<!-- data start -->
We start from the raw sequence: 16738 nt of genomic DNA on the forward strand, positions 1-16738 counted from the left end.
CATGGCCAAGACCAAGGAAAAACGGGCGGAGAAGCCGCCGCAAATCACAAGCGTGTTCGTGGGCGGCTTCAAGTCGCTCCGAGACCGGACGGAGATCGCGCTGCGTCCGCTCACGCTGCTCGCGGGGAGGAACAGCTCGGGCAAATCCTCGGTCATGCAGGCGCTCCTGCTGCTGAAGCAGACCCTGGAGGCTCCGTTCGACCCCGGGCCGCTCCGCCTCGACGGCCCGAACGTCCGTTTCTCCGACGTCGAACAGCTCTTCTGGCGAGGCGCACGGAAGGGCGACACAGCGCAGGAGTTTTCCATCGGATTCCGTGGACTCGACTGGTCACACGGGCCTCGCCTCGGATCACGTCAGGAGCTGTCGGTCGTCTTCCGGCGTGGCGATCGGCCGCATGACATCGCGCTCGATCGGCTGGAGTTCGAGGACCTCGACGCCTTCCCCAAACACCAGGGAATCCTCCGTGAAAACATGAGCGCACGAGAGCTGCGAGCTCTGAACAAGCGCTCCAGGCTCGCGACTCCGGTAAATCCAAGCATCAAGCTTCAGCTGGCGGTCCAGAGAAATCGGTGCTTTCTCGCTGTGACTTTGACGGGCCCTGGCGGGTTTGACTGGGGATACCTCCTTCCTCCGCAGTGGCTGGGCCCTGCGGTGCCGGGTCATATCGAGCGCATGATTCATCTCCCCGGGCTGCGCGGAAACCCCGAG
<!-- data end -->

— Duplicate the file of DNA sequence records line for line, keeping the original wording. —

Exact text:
We start from the raw sequence: 16738 nt of genomic DNA on the forward strand, positions 1-16738 counted from the left end.
CATGGCCAAGACCAAGGAAAAACGGGCGGAGAAGCCGCCGCAAATCACAAGCGTGTTCGTGGGCGGCTTCAAGTCGCTCCGAGACCGGACGGAGATCGCGCTGCGTCCGCTCACGCTGCTCGCGGGGAGGAACAGCTCGGGCAAATCCTCGGTCATGCAGGCGCTCCTGCTGCTGAAGCAGACCCTGGAGGCTCCGTTCGACCCCGGGCCGCTCCGCCTCGACGGCCCGAACGTCCGTTTCTCCGACGTCGAACAGCTCTTCTGGCGAGGCGCACGGAAGGGCGACACAGCGCAGGAGTTTTCCATCGGATTCCGTGGACTCGACTGGTCACACGGGCCTCGCCTCGGATCACGTCAGGAGCTGTCGGTCGTCTTCCGGCGTGGCGATCGGCCGCATGACATCGCGCTCGATCGGCTGGAGTTCGAGGACCTCGACGCCTTCCCCAAACACCAGGGAATCCTCCGTGAAAACATGAGCGCACGAGAGCTGCGAGCTCTGAACAAGCGCTCCAGGCTCGCGACTCCGGTAAATCCAAGCATCAAGCTTCAGCTGGCGGTCCAGAGAAATCGGTGCTTTCTCGCTGTGACTTTGACGGGCCCTGGCGGGTTTGACTGGGGATACCTCCTTCCTCCGCAGTGGCTGGGCCCTGCGGTGCCGGGTCATATCGAGCGCATGATTCATCTCCCCGGGCTGCGCGGAAACCCCGAG